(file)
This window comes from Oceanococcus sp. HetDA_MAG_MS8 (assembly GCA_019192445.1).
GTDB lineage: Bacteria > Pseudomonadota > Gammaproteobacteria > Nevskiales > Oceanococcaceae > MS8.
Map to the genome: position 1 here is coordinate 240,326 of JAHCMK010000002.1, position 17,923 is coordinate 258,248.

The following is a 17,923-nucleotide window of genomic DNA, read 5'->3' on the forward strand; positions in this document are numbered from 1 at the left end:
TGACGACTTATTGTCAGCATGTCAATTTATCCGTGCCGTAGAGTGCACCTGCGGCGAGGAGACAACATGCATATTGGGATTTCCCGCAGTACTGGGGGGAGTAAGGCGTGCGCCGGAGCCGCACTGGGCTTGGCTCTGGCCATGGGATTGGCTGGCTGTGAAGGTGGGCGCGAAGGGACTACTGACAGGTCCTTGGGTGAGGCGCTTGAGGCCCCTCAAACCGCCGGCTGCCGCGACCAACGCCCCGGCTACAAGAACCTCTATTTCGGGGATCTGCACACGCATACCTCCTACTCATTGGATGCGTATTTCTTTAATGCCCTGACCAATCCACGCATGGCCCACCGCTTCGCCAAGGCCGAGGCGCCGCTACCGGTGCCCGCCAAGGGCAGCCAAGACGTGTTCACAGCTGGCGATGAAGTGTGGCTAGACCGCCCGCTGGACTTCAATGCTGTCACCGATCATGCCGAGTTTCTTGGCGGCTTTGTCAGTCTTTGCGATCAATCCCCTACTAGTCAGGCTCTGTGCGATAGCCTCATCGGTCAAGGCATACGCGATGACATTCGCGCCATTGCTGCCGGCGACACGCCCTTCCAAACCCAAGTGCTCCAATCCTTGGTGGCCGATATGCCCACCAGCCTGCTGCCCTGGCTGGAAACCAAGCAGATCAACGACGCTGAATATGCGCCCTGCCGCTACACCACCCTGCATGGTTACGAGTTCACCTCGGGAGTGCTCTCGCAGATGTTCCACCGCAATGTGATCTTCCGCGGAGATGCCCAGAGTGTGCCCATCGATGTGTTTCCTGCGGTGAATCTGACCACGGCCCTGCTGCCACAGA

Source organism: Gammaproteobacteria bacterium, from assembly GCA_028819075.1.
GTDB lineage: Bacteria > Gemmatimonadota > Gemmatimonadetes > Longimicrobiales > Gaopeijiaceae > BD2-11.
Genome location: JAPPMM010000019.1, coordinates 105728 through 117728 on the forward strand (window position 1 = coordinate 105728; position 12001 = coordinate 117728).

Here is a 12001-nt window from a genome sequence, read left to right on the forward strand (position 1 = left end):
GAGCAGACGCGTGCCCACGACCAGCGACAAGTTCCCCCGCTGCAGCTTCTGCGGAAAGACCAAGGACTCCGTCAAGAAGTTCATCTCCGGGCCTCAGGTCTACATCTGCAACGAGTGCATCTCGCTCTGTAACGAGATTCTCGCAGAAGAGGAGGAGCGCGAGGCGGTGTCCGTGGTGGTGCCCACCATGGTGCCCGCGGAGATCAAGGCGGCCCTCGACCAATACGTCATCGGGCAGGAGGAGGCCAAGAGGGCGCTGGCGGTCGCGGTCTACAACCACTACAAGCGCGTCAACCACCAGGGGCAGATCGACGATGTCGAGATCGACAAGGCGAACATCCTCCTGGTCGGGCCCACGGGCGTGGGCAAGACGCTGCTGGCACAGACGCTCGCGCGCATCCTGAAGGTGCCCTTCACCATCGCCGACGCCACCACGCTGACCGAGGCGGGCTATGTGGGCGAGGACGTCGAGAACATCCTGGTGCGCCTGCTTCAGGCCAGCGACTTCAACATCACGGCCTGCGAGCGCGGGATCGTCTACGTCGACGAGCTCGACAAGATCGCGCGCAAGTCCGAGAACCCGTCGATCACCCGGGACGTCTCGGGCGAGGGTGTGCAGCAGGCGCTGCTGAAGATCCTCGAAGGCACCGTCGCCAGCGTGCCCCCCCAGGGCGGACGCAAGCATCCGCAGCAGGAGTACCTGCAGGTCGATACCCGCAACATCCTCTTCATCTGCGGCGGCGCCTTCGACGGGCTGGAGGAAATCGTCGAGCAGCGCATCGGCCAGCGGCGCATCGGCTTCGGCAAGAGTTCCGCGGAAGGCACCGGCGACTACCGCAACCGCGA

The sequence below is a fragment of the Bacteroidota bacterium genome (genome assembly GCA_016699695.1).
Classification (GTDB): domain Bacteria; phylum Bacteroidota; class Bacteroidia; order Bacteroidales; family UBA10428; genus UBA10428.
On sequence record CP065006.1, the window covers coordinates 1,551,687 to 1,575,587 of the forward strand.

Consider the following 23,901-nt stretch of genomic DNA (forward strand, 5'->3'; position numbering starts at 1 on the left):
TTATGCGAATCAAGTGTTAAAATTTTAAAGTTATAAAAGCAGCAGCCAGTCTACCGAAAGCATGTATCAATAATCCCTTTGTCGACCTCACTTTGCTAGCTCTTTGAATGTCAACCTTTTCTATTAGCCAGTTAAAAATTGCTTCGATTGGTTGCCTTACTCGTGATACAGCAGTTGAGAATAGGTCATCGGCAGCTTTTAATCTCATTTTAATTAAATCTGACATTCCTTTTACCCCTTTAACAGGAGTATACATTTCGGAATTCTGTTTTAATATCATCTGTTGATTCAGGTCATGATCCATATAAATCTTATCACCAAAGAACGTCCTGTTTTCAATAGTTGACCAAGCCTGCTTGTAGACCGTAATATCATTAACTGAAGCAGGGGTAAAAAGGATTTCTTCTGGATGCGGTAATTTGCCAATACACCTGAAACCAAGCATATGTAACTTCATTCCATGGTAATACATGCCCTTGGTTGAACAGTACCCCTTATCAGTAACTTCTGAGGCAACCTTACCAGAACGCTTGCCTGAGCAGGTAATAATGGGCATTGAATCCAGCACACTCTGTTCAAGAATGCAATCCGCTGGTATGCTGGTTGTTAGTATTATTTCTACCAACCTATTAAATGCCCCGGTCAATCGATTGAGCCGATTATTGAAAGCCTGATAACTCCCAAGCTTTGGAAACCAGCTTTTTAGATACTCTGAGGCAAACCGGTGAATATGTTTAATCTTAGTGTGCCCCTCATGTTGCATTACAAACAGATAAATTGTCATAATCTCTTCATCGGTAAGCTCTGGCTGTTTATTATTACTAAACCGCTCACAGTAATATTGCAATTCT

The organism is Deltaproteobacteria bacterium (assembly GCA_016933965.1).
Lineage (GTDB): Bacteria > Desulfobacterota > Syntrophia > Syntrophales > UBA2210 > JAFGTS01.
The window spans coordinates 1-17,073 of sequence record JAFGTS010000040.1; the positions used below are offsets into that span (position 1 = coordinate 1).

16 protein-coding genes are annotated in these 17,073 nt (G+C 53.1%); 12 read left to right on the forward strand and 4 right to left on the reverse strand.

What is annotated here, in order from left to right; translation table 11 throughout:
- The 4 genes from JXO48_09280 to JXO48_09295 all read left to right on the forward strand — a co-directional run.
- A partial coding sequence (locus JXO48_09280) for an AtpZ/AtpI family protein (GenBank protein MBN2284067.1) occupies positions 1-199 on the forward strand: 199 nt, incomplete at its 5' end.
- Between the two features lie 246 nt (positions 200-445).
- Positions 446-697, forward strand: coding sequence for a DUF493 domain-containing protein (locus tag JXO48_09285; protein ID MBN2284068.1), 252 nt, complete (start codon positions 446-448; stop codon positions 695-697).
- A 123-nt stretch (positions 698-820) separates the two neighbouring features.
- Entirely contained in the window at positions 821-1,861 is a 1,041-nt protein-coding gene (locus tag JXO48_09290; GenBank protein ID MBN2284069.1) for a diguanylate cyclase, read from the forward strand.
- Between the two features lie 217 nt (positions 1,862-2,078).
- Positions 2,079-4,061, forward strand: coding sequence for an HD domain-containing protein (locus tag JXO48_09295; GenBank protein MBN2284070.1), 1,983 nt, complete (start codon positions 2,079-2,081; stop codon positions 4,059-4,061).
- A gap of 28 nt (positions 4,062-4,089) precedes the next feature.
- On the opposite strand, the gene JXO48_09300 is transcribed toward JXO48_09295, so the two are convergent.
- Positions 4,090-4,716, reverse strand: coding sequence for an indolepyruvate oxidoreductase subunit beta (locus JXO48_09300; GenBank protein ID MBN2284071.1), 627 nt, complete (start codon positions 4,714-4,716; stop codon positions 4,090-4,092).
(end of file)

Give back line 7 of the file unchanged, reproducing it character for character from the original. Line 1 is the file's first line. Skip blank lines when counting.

GTDB lineage: Bacteria > Gemmatimonadota > Gemmatimonadetes > Longimicrobiales > Gaopeijiaceae > BD2-11.